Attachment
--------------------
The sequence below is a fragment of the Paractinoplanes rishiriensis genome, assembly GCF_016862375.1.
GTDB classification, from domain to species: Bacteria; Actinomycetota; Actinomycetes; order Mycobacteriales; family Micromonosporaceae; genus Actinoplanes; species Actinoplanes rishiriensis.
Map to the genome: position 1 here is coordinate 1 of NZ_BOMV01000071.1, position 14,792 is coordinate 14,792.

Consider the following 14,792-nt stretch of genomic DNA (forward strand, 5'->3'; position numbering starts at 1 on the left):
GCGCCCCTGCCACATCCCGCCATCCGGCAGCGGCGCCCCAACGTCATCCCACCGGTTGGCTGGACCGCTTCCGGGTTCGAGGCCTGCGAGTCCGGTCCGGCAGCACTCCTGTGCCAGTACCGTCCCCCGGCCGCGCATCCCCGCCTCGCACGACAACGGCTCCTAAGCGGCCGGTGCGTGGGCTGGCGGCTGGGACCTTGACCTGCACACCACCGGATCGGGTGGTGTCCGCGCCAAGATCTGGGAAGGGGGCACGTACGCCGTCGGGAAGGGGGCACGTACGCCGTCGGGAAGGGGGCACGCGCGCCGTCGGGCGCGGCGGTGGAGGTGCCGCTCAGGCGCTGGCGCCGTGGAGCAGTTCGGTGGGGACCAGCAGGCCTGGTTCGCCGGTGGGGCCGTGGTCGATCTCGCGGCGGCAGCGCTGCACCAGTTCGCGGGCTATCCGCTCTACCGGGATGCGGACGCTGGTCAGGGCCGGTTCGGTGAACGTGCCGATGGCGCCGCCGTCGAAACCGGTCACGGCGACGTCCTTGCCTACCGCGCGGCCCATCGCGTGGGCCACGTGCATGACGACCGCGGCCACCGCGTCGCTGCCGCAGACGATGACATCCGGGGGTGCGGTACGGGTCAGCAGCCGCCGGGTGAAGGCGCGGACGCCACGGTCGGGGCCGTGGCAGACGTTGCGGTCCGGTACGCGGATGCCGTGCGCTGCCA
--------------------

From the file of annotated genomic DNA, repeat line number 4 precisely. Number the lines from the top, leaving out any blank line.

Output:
Consider the following 14,792-nt stretch of genomic DNA (forward strand, 5'->3'; position numbering starts at 1 on the left):